Dentists are increasingly in the pockets of big corporations, pharmaceutical companies, and specialists. It is to their benefit to sell you … well, just about anything from fluoride to teeth straightening devices.
It is becoming a larger concern that your dental health decisions are at the mercy of dental insurance companies and corporate managers, and not necessarily what is best for you.
Allies of corporate dentistry offer high-dollar contracts that prey on new dentists trying to pay off student loans.
Out of YOUR pocket
The cost of going to the dentist is going up significantly. The average American will spend approximately $9,000+ out-of-pocket on dental procedures in one year.(5)
Dental insurance costs an average of $360 per year, which may only cover a portion of the actual cost of a procedure. If you don’t have dental insurance, a cleaning will cost about $150 each visit. If you have a cavity, you’ll pay between $90 and $250 for EACH filling. The cost of bridges, x-rays, crowns, extractions, etc. goes up from there.
Did you see this article: How Much Will You Spend At The Dentist?
George Carlin said something similar … Somewhere in the United States is the worst dentist. And what’s terrifying is that someone has an appointment with him or her tomorrow morning.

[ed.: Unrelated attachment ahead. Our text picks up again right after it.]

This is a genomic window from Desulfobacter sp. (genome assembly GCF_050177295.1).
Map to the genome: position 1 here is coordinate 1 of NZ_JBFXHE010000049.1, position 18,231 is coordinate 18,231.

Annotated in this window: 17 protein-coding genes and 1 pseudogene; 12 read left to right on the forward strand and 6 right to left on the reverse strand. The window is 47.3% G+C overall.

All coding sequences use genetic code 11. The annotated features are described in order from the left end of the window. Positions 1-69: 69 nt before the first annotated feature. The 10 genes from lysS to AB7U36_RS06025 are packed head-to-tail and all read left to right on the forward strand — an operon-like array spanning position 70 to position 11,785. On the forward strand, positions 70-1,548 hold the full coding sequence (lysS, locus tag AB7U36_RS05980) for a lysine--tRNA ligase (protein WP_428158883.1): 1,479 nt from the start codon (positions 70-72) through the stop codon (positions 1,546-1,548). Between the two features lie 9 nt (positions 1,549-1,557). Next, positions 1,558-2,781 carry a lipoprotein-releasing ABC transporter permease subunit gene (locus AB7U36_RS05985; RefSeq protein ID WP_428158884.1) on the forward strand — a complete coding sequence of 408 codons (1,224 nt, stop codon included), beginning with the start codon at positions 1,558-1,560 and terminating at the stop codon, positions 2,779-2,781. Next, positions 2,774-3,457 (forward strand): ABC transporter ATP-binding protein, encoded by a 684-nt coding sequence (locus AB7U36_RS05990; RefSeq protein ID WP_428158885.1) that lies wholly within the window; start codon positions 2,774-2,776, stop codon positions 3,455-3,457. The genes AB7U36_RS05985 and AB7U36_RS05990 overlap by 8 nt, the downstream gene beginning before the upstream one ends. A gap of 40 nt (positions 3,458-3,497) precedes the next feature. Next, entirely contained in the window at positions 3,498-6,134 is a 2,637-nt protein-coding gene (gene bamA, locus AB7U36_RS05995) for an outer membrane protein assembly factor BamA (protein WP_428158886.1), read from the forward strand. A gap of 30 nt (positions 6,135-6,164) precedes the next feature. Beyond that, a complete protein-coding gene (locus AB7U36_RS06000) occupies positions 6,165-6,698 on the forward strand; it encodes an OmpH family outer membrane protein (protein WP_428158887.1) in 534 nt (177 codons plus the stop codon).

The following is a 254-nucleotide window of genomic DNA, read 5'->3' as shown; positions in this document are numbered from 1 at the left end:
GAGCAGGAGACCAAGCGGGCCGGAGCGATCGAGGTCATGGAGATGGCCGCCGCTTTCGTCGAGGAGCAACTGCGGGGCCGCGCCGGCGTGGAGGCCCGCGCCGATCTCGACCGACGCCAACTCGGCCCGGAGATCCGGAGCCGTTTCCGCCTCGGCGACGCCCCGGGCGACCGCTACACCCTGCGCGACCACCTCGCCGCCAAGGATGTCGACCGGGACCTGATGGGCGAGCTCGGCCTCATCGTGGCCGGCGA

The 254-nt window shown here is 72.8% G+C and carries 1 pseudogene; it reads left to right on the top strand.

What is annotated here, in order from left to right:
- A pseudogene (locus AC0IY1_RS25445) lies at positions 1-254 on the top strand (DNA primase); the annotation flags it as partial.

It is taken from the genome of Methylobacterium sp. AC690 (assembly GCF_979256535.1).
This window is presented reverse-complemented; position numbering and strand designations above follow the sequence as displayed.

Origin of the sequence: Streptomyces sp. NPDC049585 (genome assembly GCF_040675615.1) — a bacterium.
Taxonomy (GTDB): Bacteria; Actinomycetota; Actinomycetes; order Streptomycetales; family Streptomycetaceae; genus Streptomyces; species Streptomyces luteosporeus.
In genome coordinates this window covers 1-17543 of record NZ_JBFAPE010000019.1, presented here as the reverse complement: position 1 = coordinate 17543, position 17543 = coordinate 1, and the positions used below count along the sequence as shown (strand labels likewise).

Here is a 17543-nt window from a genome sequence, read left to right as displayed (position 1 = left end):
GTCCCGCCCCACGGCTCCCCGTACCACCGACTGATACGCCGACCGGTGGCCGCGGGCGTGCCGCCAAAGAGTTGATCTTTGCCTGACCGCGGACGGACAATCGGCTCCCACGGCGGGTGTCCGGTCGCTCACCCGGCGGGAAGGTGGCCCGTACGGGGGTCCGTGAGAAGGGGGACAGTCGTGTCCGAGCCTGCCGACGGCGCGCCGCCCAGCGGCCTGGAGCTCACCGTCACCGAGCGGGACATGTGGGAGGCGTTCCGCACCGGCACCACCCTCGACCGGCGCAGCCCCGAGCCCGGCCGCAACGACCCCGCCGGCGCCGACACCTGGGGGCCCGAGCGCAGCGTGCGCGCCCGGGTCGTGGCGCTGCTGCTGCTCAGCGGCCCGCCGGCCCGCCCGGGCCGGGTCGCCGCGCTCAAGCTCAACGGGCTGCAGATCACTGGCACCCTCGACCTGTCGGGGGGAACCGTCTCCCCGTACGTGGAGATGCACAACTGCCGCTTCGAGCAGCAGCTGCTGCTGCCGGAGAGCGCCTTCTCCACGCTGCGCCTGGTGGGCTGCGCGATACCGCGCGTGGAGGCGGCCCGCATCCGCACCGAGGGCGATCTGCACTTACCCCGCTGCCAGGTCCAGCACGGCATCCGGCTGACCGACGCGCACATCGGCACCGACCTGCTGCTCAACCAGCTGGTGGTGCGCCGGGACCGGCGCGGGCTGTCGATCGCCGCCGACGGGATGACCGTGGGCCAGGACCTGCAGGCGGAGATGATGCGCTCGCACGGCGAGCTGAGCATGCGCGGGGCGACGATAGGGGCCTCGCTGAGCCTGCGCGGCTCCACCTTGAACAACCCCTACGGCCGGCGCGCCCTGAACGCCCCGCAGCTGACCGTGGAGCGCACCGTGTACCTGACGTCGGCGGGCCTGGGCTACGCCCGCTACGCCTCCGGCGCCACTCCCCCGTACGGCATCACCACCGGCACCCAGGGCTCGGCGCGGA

Hopefully, dentists will begin to stop this downward spiral into toxic dental care. Perhaps as patients begin to see the dangers of this type of dental practice, it will persuade the establishment to take a closer look at their materials and procedures.
Maybe it will be a time when people’s health is put before the ol’ mighty dollar.
What are your thoughts on the dental care system? Tell us your stories in the comments below.
1 Repeated Dental X-rays Without Neck Shielding Predispose to Thyroid Cancer. American Thyroid Association. [https://www.thyroid.org/professionals/ata-publications/clinical-thyroidology/september-2013-volume-25-issue-9/clin-thyroidol-201325201-202/]
2 Bacteria in dentist’s water send 30 kids to hospital. CNN. [http://www.cnn.com/2016/10/11/health/california-dental-water-bacteria/index.html]
3 Are Dental Sealants Safe? Dr. Weil. [https://www.drweil.com/health-wellness/body-mind-spirit/dental-oral-health/are-dental-sealants-safe/]
4 American Dental Hygienists’ Association Position on Polishing Procedures, 2001 [www.adha.org]
5 Dental Facts & Statistics. [https://www.dentalplans.com/press-room/dentalfactsfigures]